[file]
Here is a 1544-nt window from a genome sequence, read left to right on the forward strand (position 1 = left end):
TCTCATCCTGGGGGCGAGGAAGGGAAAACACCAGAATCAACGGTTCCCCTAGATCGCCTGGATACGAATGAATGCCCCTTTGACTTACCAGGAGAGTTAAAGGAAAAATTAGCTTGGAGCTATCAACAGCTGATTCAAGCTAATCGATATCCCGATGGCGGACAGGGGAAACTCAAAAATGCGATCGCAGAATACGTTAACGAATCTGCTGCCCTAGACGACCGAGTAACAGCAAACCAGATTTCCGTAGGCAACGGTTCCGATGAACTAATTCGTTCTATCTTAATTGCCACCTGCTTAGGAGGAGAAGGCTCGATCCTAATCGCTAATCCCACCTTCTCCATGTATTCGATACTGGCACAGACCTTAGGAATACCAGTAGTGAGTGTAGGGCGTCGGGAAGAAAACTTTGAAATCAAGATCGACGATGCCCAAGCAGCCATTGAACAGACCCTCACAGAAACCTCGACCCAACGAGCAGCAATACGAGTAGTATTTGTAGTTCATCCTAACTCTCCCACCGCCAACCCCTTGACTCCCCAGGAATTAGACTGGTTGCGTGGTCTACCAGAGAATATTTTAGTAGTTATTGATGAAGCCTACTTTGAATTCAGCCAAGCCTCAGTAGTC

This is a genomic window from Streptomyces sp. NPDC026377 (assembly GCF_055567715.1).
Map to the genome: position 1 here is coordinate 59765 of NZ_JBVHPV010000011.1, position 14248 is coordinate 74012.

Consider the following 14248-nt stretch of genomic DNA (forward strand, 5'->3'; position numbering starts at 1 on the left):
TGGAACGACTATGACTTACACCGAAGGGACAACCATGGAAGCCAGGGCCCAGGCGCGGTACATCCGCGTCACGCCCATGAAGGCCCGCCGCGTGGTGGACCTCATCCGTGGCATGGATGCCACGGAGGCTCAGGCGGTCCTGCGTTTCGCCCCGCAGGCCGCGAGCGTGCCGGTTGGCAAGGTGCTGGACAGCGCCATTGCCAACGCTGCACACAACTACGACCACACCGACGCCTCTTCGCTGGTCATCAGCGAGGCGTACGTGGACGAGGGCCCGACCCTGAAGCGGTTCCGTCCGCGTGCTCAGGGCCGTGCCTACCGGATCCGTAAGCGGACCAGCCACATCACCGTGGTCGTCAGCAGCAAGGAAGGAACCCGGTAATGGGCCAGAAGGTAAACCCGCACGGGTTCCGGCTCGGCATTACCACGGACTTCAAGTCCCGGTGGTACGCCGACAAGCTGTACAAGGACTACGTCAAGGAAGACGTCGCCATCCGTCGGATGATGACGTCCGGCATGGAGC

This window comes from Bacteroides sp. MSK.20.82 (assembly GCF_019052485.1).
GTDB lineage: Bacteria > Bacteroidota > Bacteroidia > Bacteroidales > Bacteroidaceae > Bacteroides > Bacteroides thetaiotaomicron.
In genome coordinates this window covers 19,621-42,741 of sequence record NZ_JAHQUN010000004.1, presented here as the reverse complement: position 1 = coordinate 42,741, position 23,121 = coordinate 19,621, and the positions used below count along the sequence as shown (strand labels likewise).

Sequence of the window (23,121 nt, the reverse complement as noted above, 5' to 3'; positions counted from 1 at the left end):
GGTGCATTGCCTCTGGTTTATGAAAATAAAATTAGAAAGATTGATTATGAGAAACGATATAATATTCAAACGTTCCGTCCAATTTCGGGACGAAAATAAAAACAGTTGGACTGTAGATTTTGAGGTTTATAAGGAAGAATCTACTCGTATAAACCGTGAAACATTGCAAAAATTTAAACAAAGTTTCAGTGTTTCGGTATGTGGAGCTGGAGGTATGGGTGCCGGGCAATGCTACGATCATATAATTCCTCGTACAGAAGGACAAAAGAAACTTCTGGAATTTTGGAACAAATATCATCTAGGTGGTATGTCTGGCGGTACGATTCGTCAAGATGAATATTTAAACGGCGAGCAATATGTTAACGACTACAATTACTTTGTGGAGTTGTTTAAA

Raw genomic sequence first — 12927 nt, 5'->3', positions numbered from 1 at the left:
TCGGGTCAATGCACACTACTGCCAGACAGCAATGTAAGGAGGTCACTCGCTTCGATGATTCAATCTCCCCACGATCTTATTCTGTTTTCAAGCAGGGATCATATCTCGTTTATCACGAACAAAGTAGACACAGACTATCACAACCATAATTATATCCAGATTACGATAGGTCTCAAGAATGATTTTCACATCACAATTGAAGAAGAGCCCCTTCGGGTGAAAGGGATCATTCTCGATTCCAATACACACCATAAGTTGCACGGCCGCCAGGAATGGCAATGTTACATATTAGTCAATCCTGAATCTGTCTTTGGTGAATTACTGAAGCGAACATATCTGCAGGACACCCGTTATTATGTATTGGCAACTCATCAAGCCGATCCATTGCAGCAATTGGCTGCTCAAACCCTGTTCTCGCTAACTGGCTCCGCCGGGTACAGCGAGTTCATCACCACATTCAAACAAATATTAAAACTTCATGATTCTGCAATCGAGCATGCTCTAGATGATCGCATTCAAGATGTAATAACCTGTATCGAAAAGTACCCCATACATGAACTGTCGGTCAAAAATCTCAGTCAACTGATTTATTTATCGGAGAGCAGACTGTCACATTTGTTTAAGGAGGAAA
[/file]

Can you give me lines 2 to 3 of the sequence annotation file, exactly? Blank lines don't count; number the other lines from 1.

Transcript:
TCTCATCCTGGGGGCGAGGAAGGGAAAACACCAGAATCAACGGTTCCCCTAGATCGCCTGGATACGAATGAATGCCCCTTTGACTTACCAGGAGAGTTAAAGGAAAAATTAGCTTGGAGCTATCAACAGCTGATTCAAGCTAATCGATATCCCGATGGCGGACAGGGGAAACTCAAAAATGCGATCGCAGAATACGTTAACGAATCTGCTGCCCTAGACGACCGAGTAACAGCAAACCAGATTTCCGTAGGCAACGGTTCCGATGAACTAATTCGTTCTATCTTAATTGCCACCTGCTTAGGAGGAGAAGGCTCGATCCTAATCGCTAATCCCACCTTCTCCATGTATTCGATACTGGCACAGACCTTAGGAATACCAGTAGTGAGTGTAGGGCGTCGGGAAGAAAACTTTGAAATCAAGATCGACGATGCCCAAGCAGCCATTGAACAGACCCTCACAGAAACCTCGACCCAACGAGCAGCAATACGAGTAGTATTTGTAGTTCATCCTAACTCTCCCACCGCCAACCCCTTGACTCCCCAGGAATTAGACTGGTTGCGTGGTCTACCAGAGAATATTTTAGTAGTTATTGATGAAGCCTACTTTGAATTCAGCCAAGCCTCAGTAGTC

This is a genomic window from Streptomyces sp. NPDC026377 (assembly GCF_055567715.1).